We start out by meeting his dysfunctional family. And I can hear you groaning, "Oh, every teenager in a YA novel has a dysfunctional family, how lame," but no, seriously, James' family is beyond messed up. But even so, they have this unexplainable endearing quality to them that makes you want to care.

The main plot point is that James isn't sure about going to college. He'd rather spend the tuition money on things of greater importance and lasting value, like buying a house in the Midwest and living alone. That's what he wants to be. Alone. Away from the hubbub of the city.

Or so he thinks.

Once we (the readers) kind of understand the inner workings of James' mind and his current situation, we're then led to an incident that happened a few months prior, which then led James into psycho-therapy, which then, although it doesn't seem like it at first, leads him into making some proactive decisions.

And then of course, effing everything up, as 18 y/o messed up dudes have a tendency to do.

I've added this book to my list of "must reads for teens" as it deals with some heavy issues and would expose them to a culture/way of thinking that they might not otherwise encounter. Depression, suicide, homosexuality, divorced parents, insecurities about the future, post-traumatic stress, social expectations, death... all of those are touched on in this book.

Also, the dog is cool. You'll like the dog.

~Lydia Sharp

A BIG THANK YOU to this great lady for recommending this literary delight!

This book was previously reviewed by Book Book reviewer Kristin Dodge on February 20, 2009. Click here to read that review.

And because I loved this book so much, I was blogging about it before I'd even finished reading it. Click here to read a few more of my thoughts, if you so desire.

Thursday, May 13, 2010

Stuff Christians Like by Jonathan Acuff

Full disclosure: I pre-ordered Stuff Christians Like on Amazon in order to be entered in a drawing for an iPad. Well, the iPad was about 3 days old and that point, and still looked very sexy. Would I have bought the book anyway? Maybe. I do follow Acuff's Stuff Christian's Like blog, ever since I came across a post about how you can make your tweets 14% holier by mentioning a Christian writer, and that C.S. Lewis was the most useful as his name takes up the fewest characters.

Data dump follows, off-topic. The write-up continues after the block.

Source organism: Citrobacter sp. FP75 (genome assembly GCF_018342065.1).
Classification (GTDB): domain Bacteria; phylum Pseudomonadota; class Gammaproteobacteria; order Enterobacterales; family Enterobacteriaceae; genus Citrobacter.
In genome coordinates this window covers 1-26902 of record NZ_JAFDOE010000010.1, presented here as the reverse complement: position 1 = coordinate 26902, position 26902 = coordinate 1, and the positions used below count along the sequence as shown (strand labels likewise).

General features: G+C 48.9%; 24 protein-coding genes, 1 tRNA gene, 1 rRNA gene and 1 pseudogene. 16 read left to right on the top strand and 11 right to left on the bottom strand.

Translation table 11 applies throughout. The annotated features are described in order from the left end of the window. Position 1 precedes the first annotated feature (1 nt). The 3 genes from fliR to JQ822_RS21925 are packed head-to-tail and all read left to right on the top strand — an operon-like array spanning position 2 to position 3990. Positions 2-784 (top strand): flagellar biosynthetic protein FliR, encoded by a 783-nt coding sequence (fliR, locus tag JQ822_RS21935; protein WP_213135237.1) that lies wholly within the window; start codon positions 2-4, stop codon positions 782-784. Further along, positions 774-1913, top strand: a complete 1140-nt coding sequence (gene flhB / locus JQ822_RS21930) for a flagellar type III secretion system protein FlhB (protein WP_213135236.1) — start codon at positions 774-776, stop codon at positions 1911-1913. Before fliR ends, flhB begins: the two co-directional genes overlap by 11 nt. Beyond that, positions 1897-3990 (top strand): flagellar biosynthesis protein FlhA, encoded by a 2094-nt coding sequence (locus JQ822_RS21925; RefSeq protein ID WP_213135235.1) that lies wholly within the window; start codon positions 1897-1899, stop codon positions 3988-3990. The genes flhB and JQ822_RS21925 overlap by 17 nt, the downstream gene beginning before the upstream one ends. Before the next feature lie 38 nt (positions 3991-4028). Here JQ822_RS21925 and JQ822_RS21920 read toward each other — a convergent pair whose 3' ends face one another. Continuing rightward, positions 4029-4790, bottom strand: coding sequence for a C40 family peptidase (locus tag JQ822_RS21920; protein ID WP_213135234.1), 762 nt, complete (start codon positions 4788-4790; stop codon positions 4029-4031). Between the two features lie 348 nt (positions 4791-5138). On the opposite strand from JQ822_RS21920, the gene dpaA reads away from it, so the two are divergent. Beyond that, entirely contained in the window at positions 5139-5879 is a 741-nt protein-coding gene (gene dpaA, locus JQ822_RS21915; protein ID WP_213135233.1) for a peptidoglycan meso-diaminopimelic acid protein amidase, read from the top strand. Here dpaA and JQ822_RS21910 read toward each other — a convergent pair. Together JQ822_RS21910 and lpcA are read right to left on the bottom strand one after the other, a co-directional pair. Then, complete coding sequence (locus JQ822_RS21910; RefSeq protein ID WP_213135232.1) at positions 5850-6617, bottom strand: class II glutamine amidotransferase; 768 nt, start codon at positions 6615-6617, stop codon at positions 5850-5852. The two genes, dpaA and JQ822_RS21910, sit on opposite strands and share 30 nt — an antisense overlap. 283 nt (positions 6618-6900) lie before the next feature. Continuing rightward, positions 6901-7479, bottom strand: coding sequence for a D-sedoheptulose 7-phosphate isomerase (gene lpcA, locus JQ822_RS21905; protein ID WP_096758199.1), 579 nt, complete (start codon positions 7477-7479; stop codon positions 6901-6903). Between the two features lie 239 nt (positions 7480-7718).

That's a taste of what you'll get in this book, which is a 204-page adaptation of the blog's most popular posts. Acuff has a keen eye for the way the faithful behave in and out of church, and each little segment targets a different issue such as raising your hands in worship or that race to see who can get to the Bible verse quickest when the pastor says "Please turn to..."

By "church", we are talking about the modern American evangelical kind of church. In fact, I keep getting a nasty feeling that Acuff goes to my church, and will still be looking over my shoulder on Sunday even though I've checked on his geographical location. I will definitely be checking on who's rocking the Ninja worship position, who prefers the double high five, and trying to guess the exact keyword that triggers that soft guitar music during prayer. And I will never use the word "just" when praying, ever ever again.

There's some serious stuff in there too, and I did go "ouch" a few times because, let's face it, we all talk the talk while simultaneously trying to get out of the full implications of walking the walk. Quite a few of those little hypocrisies are laid bare in Stuff Christians Like--claiming, for example, that you're only watching Family Guy because you need to be culturally relevant, saying "I'll pray for you" to someone when you fully intend to forget all about their issues five minutes from now, or making sure everyone knows you've been on a mission trip or two by ostentatiously displaying African masks in your home or wearing those really cool Indian suits to church (I totally want to do a mission trip to India to get me one of those.)

It's an insider book, really; I don't see it appealing much to a non-Christian because the point is that we're laughing at ourselves for being human jerks, and at the same time forgiving ourselves because, hey, we're all the same, and what's more the Bible is full of humans being complete idiots. Jon Acuff is the kid who told everyone that the Emperor had no clothes on, and I hope he'll keep doing it and not become too conceited about the adulation from his blog's many fans. Razzle dazzle, Jon.

Wednesday, May 12, 2010